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5.

He buried his mother next to his father in Oakvale's little cemetery. It was a small affair with little ceremony; Theresa came, blind but not needing to see, and Donny was there, because it would have been wrong to visit and not say hello. A few of the other townspeople stopped by to pay their respects, those friends of his parents left living, and others closer to his age whose vague memories of their childhood included stories of the great Scarlet Robe. The memorial was short, and afterwards people left to give the siblings space. He dug and filled the grave himself, and when he was done, he wiped his hands and leaned on his shovel, and sighed.

"Thank you, brother," Theresa said. "It's good that Mother and Father are together again."

"Yes," he said, devoid of triumph.

"You've done well," his sister said, resting her hand on his shoulder, though how she knew exactly where it was mystified him. "Albion is safe thanks to you."

"Yes," he said, standing by his parents' graves, looking at the bandages on his sister's face, feeling the aches and pains in his own body that might never fully heal. They stood together, yet the costs of the journey drove a wedge into the silence between them.

"Well," Theresa said finally, "little brother, I think this is goodbye."

He looked up at her, surprised. She smiled and said, "There's always work to be done, after all."

"Do you need help?"

She shook her head. "No," she said, "you've earned your rest. But my Sight will never let me sleep easy, I'm afraid, and I must follow where it leads me." She squeezed his shoulder. "But perhaps we'll meet again."

"Perhaps," he said.

"Do you have somewhere to go?"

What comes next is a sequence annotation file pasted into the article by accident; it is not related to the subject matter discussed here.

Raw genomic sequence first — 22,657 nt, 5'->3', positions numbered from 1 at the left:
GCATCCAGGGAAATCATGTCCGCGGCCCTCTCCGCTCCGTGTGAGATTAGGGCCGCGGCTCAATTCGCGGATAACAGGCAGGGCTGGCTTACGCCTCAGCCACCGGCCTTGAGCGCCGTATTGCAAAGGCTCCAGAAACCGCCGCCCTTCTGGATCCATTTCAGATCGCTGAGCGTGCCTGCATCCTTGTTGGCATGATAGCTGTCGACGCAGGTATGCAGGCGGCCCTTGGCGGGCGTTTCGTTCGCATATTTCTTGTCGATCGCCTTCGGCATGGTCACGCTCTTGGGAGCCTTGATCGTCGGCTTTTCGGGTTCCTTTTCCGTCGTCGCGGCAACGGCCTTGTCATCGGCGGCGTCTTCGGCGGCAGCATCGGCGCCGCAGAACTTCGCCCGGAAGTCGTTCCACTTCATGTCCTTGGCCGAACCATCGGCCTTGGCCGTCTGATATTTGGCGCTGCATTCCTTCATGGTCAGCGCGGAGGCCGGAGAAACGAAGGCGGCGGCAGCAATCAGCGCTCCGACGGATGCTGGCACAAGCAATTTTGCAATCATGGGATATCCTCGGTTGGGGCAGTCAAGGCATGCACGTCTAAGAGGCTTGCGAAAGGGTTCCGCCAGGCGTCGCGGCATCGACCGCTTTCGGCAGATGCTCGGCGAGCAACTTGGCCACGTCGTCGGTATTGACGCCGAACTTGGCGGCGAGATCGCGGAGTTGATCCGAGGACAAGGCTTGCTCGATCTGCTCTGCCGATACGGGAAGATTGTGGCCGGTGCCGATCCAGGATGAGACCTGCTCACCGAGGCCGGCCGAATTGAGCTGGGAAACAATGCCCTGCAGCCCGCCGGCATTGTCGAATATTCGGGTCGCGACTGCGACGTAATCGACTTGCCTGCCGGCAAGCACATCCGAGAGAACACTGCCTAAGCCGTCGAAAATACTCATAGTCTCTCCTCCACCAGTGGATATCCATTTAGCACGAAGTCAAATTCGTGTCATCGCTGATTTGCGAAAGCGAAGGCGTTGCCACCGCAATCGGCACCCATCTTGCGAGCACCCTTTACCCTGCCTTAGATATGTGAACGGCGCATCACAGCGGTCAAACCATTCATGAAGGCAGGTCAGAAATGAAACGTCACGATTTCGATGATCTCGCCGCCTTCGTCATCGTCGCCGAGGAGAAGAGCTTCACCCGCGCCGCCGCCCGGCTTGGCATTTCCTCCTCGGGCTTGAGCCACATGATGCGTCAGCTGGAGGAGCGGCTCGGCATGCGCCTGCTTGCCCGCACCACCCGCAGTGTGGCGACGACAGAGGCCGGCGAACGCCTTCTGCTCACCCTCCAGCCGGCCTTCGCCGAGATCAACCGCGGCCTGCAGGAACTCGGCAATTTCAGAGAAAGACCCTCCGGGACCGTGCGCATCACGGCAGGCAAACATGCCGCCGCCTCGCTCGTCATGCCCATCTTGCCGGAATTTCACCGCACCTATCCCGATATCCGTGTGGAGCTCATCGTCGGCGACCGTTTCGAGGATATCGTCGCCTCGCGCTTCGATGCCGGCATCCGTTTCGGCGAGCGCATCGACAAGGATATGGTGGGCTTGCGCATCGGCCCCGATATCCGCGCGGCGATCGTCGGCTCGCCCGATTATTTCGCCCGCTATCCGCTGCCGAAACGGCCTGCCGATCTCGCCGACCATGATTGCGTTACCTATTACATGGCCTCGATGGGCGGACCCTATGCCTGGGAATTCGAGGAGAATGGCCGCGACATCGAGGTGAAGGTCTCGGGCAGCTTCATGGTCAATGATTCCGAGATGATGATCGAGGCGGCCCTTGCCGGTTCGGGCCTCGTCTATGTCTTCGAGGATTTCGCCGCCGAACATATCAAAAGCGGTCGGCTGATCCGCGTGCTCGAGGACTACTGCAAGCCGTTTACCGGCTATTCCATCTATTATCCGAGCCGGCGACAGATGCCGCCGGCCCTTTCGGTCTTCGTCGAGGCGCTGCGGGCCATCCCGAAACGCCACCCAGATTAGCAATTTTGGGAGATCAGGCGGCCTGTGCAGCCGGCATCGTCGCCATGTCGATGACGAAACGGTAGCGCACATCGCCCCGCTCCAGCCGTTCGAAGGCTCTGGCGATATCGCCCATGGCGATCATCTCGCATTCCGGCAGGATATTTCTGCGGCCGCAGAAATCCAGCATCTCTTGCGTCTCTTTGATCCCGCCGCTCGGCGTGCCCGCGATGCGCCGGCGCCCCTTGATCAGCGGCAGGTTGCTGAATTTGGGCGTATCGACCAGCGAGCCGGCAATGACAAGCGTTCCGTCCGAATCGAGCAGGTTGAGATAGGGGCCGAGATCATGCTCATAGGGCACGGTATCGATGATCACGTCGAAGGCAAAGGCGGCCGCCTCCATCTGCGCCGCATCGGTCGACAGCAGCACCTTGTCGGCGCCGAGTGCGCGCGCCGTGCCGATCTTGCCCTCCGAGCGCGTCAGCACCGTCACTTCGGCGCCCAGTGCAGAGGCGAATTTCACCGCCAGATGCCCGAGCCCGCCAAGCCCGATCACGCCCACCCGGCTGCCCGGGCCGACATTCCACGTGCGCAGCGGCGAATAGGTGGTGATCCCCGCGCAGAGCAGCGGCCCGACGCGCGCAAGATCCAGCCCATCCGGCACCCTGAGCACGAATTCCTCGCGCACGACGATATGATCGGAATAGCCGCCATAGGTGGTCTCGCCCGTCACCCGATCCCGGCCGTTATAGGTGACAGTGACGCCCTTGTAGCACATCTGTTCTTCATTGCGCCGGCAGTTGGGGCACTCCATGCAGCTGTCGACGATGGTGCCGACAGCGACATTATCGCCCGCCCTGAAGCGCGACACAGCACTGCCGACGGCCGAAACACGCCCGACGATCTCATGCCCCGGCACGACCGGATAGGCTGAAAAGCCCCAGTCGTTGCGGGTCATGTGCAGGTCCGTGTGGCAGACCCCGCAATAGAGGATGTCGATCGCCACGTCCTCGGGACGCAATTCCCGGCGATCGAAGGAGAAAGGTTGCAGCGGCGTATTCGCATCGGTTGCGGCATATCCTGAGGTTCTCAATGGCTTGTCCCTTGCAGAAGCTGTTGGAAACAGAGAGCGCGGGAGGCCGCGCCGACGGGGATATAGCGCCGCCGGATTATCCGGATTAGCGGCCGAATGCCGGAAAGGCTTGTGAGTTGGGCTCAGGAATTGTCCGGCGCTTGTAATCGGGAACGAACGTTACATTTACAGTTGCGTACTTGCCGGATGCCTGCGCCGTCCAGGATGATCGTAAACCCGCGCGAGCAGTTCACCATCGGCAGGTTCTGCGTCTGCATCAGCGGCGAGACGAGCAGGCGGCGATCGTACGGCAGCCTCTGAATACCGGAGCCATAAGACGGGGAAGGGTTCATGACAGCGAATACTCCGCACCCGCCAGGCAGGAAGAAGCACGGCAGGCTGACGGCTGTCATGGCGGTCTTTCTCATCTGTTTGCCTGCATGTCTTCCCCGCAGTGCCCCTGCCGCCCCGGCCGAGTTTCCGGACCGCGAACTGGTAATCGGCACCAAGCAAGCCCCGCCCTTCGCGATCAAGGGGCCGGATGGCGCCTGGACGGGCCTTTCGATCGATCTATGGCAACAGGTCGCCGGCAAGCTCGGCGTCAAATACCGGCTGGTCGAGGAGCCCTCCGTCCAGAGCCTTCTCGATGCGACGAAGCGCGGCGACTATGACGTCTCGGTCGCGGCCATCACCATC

He felt the corners of his mouth turn up for the first time, free from the burden of fear and sadness and guilt, simply—happy. "Yes," he said, and he couldn't keep satisfaction out of his voice.

"Good," said his sister, and then she kissed him on the cheek, and dropped her hand, and turned and walked away. He cast one last look at his parents' tombstones, then shouldered his shovel and followed the path she had taken to the gate; he looked in all directions, but she was gone.

He wandered through Oakvale, remembering his childhood, chasing Theresa through pumpkin patches, catching Orwin Gown with his mistress, kicking chickens over fences, playing in the surf at sunset. He barely remembered being that boy without a care in the world, a world now out of his reach. And so he waved goodbye to Donny's house, and walked to the outskirts of town, and stood in the Cullis Gate, and activated his Guild Seal.

He appeared in Bowerstone South in the late afternoon, the sun stretching his shadow the length of his days as he passed through the shopping district, trying and failing to keep his pace from quickening. He wanted to run up the hill and managed to save his dignity thanks to the crowd of children who gathered around him, chanting his name and asking about his battles, stumbling as they ran in backwards circles around him. He could barely understand them and had to watch his step to avoid crushing them, but they hardly noticed, begging him to show them his tattoos. Their enthusiasm was infectious; as the ground leveled out beneath his feet, he looked up with a smile on his face, and what he saw took his breath away.

His wife was waiting for him, her hands on her hips, her hair up, her clothing tight, her smile saucy, just as they had been so long ago; her necklace sparkled and the ring on her finger glinted as she came forward, the children scattering in her wake, and put her arms around his neck.

"Well met, Liberator," she said, the smirk on her face not quite hiding the relief in her eyes. "I see you've made it home safe."

"Yes," he said, pulling her close, closing his eyes and resting his head against hers. She squeezed him, the grip of her hands tight on his shoulders, and for several long, peaceful minutes they stood there, holding each other, until he thought he heard her sniffle and pulled away.

She blinked up at him, smiling fiercely. "Well, come on then," she said. "Let's get you inside."

He took her hand and let her guide him to their house; he stood on the threshold and looked around. There were still too many pieces he'd bought to make it fancy, and not yet enough to make it theirs, but that could change; and she was standing before him, tugging at his hand and looking up at him with heat in her gaze and love on her lips. "You coming?" she asked.

"Yes," the Hero said, and he stepped into his home.